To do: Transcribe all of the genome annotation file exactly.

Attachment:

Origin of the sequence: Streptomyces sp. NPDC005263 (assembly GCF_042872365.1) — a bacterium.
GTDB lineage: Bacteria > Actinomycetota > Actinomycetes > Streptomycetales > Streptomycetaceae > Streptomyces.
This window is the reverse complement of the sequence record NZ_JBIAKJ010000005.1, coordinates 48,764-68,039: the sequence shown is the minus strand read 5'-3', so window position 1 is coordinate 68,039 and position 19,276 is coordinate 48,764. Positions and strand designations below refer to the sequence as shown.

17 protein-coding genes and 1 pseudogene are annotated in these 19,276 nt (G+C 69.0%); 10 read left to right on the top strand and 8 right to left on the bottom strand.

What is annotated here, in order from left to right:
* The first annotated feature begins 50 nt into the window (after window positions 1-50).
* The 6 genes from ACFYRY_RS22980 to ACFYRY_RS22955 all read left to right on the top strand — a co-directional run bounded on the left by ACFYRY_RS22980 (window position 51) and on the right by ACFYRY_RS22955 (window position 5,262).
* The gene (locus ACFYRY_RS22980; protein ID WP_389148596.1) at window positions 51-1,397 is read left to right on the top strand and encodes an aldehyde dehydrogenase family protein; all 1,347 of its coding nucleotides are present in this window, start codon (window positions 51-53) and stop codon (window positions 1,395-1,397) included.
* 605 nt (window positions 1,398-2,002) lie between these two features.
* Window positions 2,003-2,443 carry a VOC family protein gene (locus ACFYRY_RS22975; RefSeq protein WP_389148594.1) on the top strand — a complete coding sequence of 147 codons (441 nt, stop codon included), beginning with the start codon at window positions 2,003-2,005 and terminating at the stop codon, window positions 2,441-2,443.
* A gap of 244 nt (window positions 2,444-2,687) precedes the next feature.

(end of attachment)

Origin of the sequence: Streptomyces sp. NPDC005263 (assembly GCF_042872365.1) — a bacterium.
GTDB lineage: Bacteria > Actinomycetota > Actinomycetes > Streptomycetales > Streptomycetaceae > Streptomyces.
This window is the reverse complement of the sequence record NZ_JBIAKJ010000005.1, coordinates 48,764-68,039: the sequence shown is the minus strand read 5'-3', so window position 1 is coordinate 68,039 and position 19,276 is coordinate 48,764. Positions and strand designations below refer to the sequence as shown.

17 protein-coding genes and 1 pseudogene are annotated in these 19,276 nt (G+C 69.0%); 10 read left to right on the top strand and 8 right to left on the bottom strand.

What is annotated here, in order from left to right:
* The first annotated feature begins 50 nt into the window (after window positions 1-50).
* The 6 genes from ACFYRY_RS22980 to ACFYRY_RS22955 all read left to right on the top strand — a co-directional run bounded on the left by ACFYRY_RS22980 (window position 51) and on the right by ACFYRY_RS22955 (window position 5,262).
* The gene (locus ACFYRY_RS22980; protein ID WP_389148596.1) at window positions 51-1,397 is read left to right on the top strand and encodes an aldehyde dehydrogenase family protein; all 1,347 of its coding nucleotides are present in this window, start codon (window positions 51-53) and stop codon (window positions 1,395-1,397) included.
* 605 nt (window positions 1,398-2,002) lie between these two features.
* Window positions 2,003-2,443 carry a VOC family protein gene (locus ACFYRY_RS22975; RefSeq protein WP_389148594.1) on the top strand — a complete coding sequence of 147 codons (441 nt, stop codon included), beginning with the start codon at window positions 2,003-2,005 and terminating at the stop codon, window positions 2,441-2,443.
* A gap of 244 nt (window positions 2,444-2,687) precedes the next feature.